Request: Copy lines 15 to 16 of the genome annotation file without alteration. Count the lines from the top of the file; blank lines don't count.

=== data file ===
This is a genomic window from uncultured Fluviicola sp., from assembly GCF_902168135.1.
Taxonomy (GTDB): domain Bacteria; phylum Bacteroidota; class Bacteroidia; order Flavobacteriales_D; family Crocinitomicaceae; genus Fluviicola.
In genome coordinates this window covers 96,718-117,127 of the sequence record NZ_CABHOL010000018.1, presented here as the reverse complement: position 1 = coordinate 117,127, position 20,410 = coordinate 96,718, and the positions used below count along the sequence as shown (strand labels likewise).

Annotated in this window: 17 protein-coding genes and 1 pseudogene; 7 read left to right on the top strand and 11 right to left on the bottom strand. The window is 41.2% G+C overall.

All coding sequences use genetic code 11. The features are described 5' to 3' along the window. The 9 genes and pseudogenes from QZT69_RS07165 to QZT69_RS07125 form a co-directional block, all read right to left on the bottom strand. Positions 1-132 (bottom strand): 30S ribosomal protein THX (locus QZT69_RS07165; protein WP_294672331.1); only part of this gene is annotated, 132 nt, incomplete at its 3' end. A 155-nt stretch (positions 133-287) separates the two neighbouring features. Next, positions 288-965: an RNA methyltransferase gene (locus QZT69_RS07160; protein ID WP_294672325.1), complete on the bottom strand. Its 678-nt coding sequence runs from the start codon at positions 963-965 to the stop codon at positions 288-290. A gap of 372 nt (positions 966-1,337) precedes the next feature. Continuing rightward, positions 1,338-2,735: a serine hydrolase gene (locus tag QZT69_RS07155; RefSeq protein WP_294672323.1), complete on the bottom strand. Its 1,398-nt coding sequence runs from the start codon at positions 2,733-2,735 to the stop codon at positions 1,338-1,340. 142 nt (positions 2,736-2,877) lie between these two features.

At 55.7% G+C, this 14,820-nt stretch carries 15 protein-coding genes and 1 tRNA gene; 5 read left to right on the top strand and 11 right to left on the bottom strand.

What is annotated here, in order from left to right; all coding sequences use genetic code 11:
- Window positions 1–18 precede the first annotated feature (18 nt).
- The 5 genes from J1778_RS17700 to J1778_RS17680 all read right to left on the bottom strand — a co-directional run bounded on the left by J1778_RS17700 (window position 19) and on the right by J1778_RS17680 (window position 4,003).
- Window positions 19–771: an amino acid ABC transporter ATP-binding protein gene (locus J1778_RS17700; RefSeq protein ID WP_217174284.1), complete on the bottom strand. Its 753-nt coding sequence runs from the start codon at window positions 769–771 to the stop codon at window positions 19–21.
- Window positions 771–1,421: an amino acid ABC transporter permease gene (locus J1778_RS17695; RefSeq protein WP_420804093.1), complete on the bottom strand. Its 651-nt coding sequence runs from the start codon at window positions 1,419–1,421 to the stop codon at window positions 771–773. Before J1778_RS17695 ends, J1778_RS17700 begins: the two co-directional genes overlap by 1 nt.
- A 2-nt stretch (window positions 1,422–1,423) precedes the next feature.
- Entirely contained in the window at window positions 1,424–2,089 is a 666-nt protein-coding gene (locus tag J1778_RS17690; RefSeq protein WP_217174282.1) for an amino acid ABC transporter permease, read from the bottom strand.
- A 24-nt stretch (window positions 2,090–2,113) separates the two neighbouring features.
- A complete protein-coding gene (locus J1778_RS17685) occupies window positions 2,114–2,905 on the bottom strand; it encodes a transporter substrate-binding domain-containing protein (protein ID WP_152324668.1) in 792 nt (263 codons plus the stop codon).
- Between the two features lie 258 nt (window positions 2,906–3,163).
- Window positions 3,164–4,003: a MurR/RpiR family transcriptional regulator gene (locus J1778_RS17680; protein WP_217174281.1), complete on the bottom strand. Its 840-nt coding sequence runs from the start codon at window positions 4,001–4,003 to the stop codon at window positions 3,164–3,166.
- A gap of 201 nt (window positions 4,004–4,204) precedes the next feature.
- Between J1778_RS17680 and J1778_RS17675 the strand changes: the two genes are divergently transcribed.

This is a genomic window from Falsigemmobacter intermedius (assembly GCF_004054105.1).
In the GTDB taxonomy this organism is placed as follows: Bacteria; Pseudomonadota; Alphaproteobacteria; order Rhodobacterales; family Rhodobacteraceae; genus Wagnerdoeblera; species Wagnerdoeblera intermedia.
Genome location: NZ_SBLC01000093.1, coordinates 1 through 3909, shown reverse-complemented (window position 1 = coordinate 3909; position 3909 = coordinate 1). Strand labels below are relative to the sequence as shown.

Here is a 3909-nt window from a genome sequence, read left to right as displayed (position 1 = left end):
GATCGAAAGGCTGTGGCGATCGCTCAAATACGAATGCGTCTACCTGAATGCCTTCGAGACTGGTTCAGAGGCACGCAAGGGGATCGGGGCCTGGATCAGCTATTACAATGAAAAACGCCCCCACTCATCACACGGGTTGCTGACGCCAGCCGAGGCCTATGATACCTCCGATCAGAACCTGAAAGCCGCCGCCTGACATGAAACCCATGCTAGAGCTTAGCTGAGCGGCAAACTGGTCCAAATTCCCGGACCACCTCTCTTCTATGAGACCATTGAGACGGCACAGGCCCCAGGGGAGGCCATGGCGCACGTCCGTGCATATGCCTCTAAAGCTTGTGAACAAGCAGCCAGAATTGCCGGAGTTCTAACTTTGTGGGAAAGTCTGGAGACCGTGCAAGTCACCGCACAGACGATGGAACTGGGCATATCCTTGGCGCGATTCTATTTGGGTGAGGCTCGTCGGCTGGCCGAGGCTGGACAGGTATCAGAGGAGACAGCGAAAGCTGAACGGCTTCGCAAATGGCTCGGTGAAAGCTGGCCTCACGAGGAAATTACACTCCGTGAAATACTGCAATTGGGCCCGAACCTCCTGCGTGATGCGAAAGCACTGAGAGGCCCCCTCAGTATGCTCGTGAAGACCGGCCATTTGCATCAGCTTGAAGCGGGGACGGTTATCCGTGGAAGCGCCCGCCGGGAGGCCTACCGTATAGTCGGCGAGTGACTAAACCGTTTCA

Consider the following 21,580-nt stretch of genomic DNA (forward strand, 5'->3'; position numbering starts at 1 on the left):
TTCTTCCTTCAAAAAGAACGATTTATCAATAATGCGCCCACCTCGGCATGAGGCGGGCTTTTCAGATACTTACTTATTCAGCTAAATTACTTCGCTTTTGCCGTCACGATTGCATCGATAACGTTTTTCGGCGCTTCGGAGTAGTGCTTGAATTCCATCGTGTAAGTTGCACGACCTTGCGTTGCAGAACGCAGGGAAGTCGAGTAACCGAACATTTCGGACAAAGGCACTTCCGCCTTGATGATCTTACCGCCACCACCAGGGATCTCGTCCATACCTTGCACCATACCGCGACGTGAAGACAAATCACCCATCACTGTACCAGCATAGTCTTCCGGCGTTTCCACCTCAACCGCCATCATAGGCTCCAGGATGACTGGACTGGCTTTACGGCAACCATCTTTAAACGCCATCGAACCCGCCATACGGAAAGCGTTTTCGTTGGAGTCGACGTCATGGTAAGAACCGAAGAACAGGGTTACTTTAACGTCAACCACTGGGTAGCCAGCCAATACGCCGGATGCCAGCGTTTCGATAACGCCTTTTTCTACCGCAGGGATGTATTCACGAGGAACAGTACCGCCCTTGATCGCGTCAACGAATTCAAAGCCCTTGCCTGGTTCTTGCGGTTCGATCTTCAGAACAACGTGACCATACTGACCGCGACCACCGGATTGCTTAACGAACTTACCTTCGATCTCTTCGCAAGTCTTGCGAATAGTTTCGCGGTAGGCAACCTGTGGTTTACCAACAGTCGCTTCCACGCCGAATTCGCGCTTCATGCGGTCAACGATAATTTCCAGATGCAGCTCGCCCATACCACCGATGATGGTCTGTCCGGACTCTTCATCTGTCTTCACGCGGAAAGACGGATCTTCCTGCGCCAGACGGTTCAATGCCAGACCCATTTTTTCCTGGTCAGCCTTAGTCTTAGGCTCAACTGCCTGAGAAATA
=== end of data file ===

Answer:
- A complete protein-coding gene (locus J1778_RS17685) occupies window positions 2,114–2,905 on the bottom strand; it encodes a transporter substrate-binding domain-containing protein (protein ID WP_152324668.1) in 792 nt (263 codons plus the stop codon).
- Between the two features lie 258 nt (window positions 2,906–3,163).